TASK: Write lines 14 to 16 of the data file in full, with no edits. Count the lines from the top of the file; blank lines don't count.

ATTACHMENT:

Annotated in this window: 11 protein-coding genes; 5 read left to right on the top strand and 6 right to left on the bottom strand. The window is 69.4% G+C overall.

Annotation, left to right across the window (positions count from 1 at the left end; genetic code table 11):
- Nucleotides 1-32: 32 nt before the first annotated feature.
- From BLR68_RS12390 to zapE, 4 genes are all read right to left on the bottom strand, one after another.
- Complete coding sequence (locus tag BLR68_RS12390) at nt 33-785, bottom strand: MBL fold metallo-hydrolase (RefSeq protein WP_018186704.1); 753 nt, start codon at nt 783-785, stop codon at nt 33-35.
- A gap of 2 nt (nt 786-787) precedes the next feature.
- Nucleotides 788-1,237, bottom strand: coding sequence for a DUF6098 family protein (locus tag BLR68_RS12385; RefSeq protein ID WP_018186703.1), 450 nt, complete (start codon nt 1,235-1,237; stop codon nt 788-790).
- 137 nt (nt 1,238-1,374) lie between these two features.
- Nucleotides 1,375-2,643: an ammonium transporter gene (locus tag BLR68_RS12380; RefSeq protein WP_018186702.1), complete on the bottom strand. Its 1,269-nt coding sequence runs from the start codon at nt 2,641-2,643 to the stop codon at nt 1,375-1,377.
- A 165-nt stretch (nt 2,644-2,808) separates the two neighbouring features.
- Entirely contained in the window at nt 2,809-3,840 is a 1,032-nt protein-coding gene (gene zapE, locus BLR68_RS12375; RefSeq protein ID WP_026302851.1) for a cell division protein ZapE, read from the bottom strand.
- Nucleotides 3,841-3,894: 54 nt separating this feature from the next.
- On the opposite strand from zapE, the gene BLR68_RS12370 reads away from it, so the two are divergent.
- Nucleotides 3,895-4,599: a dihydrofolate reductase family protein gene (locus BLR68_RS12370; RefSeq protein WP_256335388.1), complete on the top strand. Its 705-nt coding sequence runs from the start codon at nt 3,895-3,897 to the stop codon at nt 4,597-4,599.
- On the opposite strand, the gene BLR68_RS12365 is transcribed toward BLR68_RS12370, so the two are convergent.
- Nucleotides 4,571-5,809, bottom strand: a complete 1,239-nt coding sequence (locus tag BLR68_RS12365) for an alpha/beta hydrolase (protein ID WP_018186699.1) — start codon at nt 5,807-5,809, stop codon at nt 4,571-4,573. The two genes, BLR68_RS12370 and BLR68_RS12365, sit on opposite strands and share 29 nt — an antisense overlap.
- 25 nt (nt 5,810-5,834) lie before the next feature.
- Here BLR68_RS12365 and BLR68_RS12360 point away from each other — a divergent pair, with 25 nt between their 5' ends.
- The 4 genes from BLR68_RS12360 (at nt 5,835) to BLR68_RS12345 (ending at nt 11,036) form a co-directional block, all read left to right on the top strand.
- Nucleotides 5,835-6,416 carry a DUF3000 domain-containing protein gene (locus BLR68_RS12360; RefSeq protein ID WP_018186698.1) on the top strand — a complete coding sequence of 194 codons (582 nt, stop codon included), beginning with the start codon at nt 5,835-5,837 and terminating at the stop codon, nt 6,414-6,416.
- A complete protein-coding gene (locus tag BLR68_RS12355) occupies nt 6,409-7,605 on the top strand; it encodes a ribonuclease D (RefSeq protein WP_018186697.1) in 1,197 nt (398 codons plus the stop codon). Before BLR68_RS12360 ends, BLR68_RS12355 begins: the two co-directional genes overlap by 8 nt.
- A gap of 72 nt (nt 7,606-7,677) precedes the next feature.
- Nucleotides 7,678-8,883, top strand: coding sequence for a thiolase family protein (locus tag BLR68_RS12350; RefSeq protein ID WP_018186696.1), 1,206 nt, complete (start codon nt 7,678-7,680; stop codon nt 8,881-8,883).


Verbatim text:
- Nucleotides 3,895-4,599: a dihydrofolate reductase family protein gene (locus BLR68_RS12370; RefSeq protein WP_256335388.1), complete on the top strand. Its 705-nt coding sequence runs from the start codon at nt 3,895-3,897 to the stop codon at nt 4,597-4,599.
- On the opposite strand, the gene BLR68_RS12365 is transcribed toward BLR68_RS12370, so the two are convergent.
- Nucleotides 4,571-5,809, bottom strand: a complete 1,239-nt coding sequence (locus tag BLR68_RS12365) for an alpha/beta hydrolase (protein ID WP_018186699.1) — start codon at nt 5,807-5,809, stop codon at nt 4,571-4,573. The two genes, BLR68_RS12370 and BLR68_RS12365, sit on opposite strands and share 29 nt — an antisense overlap.